+1 vote
asked ago in General Economics Questions by (1.3k points)
edited ago by
Math professor Ted Hill wrote an evolutionary theory paper on why male variability would be greater than female. It was accepted at one journal, but beore publication, pressure from Women in Mathematics led to the NSF asking that its name be removed as a grant source, then a co-author asking to be removed, then the journal unaccepting. A second journal heard about it, requested submission, accepted, but then removed the paper from its online site and put another paper of the same length there, after getting heat. https://quillette.com/2018/09/07/academic-activists-send-a-published-paper-down-the-memory-hole/  People at major universities are involved in this.
Could this happen in economics? What should be done?

Sept. 12:  Husband and wife Profs. Farb and Wilkinson of U. of Chicago have posted statements giving their versions of the story:  https://math.uchicago.edu/~wilkinso/Statement.html

2 Answers

0 votes
answered ago by (710 points)
Here is a fairly uncontroversial fact: The "Mathematical Intelligencer" is not a research journal but essentially a magazine for math undergraduates. It's "Aims and Scope" explicitly states "The traditional Definition/Theorem/Proof style of research articles is not appropriate here, nor are articles aimed only at specialists." Conversely, the New York Journal of Mathematics is a high-quality research journal. The intersection between the two journals is empty.

So the Mathematical Intelligencer plainly does not matter enough for this to be a controversy. The paper by Hill is clearly not appropriate for the NYJM and so it is unsurprising that half the editorial board was strongly opposed to the paper being published there. I'm not sure there exists an equivalent in economics, but I suggest one takes a look at Hill's paper at https://arxiv.org/abs/1703.04184 and then looks at the papers published in the NYJM at http://nyjm.albany.edu/nyjm.html  

Good sources for discussion of the paper and the story behind it can be found at https://gowers.wordpress.com/2018/09/09/has-an-uncomfortable-truth-been-suppressed/
commented ago by (1.3k points)
That  Mathematical Intelligencer is not  a research journal is immaterial. The Journal of Economic Perspectives isn't either, but if it retracted an acceptance because of political heat, without any other excuse, we in economics would be upset. NYJM actually suppressed the article-- accepted it, had the author sign over his rights,  published it, and then replaced it with another article with the same number of pages. It did this, again, for political reasons, without offering any excuse. The article may or may not be appropriate for NYJM, but if, say, Econometrica, publishes an article and the editorial board thinks the editor made a mistake, as I'm sure happens now and then, they don't threaten to resign.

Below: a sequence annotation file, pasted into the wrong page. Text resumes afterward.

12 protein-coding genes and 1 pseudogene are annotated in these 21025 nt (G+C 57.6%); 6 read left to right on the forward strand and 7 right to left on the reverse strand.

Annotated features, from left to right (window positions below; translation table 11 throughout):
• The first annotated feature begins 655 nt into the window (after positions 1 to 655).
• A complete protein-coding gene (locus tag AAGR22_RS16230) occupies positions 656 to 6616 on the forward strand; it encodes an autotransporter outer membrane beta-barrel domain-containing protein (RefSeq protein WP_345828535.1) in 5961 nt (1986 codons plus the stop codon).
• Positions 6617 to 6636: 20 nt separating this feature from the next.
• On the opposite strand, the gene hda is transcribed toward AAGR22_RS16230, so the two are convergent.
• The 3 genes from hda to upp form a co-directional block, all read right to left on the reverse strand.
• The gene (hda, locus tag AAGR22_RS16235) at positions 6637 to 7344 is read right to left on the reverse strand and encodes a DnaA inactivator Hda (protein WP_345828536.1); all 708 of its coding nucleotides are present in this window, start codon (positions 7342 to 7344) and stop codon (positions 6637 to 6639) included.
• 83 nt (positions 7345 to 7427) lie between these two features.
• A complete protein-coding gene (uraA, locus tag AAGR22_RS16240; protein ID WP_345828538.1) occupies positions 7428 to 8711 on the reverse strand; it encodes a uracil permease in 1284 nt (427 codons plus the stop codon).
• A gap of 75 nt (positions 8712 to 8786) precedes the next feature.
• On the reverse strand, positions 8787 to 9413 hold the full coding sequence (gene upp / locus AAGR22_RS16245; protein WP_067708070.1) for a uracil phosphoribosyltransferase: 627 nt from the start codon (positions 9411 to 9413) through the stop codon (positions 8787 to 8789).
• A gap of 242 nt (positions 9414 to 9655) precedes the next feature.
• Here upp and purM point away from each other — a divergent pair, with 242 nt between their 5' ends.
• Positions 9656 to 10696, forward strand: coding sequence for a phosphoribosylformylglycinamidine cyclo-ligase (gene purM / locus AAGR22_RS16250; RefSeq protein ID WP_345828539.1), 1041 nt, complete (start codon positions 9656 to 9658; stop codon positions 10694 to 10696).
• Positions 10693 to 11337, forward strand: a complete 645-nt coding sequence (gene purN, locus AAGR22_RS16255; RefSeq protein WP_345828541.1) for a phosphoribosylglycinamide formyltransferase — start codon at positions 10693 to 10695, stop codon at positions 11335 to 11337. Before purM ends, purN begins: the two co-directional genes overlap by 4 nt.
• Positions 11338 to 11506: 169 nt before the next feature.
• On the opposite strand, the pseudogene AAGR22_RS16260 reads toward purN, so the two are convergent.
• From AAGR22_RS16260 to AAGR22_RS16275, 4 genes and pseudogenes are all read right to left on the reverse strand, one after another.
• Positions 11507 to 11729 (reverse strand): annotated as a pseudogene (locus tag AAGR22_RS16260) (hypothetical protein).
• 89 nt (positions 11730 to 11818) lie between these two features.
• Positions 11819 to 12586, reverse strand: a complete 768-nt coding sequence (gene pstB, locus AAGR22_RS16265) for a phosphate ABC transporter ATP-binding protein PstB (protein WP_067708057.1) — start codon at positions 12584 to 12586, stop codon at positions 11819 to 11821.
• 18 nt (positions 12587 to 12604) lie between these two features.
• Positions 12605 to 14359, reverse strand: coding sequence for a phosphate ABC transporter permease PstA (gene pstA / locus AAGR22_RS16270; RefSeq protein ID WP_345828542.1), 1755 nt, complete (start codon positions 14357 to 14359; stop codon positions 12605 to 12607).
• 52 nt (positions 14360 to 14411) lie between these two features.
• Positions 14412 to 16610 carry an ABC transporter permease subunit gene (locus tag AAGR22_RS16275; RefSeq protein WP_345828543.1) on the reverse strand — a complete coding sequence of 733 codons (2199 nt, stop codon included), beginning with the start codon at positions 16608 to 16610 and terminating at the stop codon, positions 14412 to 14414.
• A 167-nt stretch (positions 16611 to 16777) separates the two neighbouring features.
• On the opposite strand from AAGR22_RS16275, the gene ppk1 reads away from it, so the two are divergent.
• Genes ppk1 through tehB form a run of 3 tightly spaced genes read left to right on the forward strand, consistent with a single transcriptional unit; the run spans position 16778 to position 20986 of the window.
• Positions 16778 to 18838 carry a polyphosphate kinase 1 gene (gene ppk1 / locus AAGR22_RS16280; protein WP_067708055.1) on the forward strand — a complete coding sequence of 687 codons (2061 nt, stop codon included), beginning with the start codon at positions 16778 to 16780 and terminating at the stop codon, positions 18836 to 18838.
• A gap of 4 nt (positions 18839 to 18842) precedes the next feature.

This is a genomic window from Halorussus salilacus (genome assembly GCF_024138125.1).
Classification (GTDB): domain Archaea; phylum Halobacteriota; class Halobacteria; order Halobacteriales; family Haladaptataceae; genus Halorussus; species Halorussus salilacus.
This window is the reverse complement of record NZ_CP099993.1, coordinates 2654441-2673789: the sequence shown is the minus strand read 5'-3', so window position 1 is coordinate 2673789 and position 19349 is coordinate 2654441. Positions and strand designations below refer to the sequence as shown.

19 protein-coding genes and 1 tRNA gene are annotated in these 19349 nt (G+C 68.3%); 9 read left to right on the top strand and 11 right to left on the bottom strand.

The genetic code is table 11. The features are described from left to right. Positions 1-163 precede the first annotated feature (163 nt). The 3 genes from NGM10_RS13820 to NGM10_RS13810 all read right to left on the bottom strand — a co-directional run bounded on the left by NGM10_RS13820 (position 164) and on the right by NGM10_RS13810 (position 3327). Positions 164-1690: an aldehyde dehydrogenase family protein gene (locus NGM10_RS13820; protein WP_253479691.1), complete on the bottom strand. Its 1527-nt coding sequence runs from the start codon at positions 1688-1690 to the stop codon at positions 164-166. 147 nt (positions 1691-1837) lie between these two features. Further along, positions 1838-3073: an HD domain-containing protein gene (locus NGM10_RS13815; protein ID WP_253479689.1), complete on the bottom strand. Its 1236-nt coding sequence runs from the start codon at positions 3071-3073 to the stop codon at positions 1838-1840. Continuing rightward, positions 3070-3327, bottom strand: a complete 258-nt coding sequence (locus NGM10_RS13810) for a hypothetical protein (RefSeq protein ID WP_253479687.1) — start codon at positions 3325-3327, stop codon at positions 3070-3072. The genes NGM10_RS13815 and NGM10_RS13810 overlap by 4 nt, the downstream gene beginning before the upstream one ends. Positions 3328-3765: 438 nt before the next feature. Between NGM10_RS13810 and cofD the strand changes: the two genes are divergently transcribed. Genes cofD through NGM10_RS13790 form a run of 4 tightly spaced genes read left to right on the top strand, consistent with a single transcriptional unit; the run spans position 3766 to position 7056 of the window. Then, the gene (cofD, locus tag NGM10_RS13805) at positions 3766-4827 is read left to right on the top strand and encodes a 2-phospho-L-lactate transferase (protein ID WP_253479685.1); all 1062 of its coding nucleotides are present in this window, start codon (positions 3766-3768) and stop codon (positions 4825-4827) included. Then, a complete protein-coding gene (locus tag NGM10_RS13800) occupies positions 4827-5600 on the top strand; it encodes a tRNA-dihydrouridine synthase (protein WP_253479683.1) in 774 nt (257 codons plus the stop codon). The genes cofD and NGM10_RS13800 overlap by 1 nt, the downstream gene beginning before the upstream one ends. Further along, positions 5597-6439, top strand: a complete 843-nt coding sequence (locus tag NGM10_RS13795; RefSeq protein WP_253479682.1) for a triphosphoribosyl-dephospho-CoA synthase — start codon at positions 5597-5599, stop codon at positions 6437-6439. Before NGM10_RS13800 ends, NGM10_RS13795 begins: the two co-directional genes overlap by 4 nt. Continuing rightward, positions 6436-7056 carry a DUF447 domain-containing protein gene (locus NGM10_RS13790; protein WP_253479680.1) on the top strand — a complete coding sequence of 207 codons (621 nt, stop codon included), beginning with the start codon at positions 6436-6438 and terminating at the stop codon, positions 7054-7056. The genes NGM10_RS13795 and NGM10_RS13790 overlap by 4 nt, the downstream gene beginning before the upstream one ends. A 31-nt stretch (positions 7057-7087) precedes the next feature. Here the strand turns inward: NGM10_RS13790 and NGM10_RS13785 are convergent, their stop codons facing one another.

Thanks for the Gowers blog link. I am looking for what the other side of the story might be. Gowers, though, seems to be saying he doesn't  like the paper's model. That's irrelevant too. I myself haven't read the paper and I just skimmed Gowers. The males-are-more-variable phenomenon the paper is about is well established empirically, and thought the theory was well established too, so I do wonder what the Hill paper adds. But lack of novelty---without outright plagiarism-- isn't something I've ever heard of papers being retracted for.
commented ago by (520 points)
Look, of course even the lowest-ranked journal should be held to the highest scientific standards, but it does matter that this isn't a serious journal. Comparing the Mathematical Intelligencier to the JEP is ridulous; according to Scimago, it's ranked 452/456 mathematics journals. If there were a publication scandal in "La Revue fran├žaise de gestion" -- the equivalently-ranked economics journal -- no one would care. And rightly not!
commented ago by (1.3k points)
"Look, of course even the lowest-ranked journal should be held to the highest scientific standards, but it does matter that this isn't a serious journal."   

    You just contradicted yourself.
commented ago by (710 points)
The discussion on Gower's blog provides a lot more background. I agree it was debatable how the two journals handled the issue. But clearly, the paper was only accepted in both cases for nonscientific reasons. The MI editor stated (according to Hill): "I am happy to stir up controversy and few topics generate more than this one. " and then gave suggestions how to stir up even more menure (yay, an econ connection). Then a coeditor fast-tracked the paper for political reasons while the main editor was missing for health reasons. Regarding the rest: Editors in mathematics have stepped down for allowing subpar research to be published (http://www.ems-ph.org/journals/notice/emss/ed_note.pdf) before.
–4 votes
answered ago by (90 points)
This is the internet equivalent of book-burning. Now, we will see who the real fascists are.